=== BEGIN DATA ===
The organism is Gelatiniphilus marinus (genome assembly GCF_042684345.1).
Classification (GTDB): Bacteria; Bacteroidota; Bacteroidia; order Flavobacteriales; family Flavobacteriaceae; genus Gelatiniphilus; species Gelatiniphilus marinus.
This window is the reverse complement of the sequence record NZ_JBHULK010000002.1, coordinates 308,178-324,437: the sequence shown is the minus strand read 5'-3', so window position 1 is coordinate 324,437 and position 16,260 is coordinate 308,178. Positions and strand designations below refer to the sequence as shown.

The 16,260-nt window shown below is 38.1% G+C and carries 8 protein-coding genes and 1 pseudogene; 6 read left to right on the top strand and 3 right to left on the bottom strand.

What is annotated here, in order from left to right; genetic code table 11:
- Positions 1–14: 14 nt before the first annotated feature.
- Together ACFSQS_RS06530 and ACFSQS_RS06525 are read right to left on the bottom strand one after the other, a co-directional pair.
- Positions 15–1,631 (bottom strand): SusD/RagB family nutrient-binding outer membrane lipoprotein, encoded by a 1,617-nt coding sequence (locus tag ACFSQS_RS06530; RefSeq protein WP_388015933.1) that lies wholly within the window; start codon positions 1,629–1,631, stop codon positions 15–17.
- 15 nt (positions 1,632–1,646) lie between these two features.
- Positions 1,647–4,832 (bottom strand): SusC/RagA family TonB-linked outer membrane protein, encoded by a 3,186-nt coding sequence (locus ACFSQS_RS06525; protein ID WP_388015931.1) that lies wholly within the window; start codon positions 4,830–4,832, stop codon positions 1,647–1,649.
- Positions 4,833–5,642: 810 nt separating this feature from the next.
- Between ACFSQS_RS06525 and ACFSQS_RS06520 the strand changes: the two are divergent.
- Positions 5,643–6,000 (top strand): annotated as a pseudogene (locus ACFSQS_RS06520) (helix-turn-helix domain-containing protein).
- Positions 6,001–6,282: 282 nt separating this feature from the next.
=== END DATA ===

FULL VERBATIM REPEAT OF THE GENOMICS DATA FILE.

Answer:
The organism is Gelatiniphilus marinus (genome assembly GCF_042684345.1).
Classification (GTDB): Bacteria; Bacteroidota; Bacteroidia; order Flavobacteriales; family Flavobacteriaceae; genus Gelatiniphilus; species Gelatiniphilus marinus.
This window is the reverse complement of the sequence record NZ_JBHULK010000002.1, coordinates 308,178-324,437: the sequence shown is the minus strand read 5'-3', so window position 1 is coordinate 324,437 and position 16,260 is coordinate 308,178. Positions and strand designations below refer to the sequence as shown.

The 16,260-nt window shown below is 38.1% G+C and carries 8 protein-coding genes and 1 pseudogene; 6 read left to right on the top strand and 3 right to left on the bottom strand.

What is annotated here, in order from left to right; genetic code table 11:
- Positions 1–14: 14 nt before the first annotated feature.
- Together ACFSQS_RS06530 and ACFSQS_RS06525 are read right to left on the bottom strand one after the other, a co-directional pair.
- Positions 15–1,631 (bottom strand): SusD/RagB family nutrient-binding outer membrane lipoprotein, encoded by a 1,617-nt coding sequence (locus tag ACFSQS_RS06530; RefSeq protein WP_388015933.1) that lies wholly within the window; start codon positions 1,629–1,631, stop codon positions 15–17.
- 15 nt (positions 1,632–1,646) lie between these two features.
- Positions 1,647–4,832 (bottom strand): SusC/RagA family TonB-linked outer membrane protein, encoded by a 3,186-nt coding sequence (locus ACFSQS_RS06525; protein ID WP_388015931.1) that lies wholly within the window; start codon positions 4,830–4,832, stop codon positions 1,647–1,649.
- Positions 4,833–5,642: 810 nt separating this feature from the next.
- Between ACFSQS_RS06525 and ACFSQS_RS06520 the strand changes: the two are divergent.
- Positions 5,643–6,000 (top strand): annotated as a pseudogene (locus ACFSQS_RS06520) (helix-turn-helix domain-containing protein).
- Positions 6,001–6,282: 282 nt separating this feature from the next.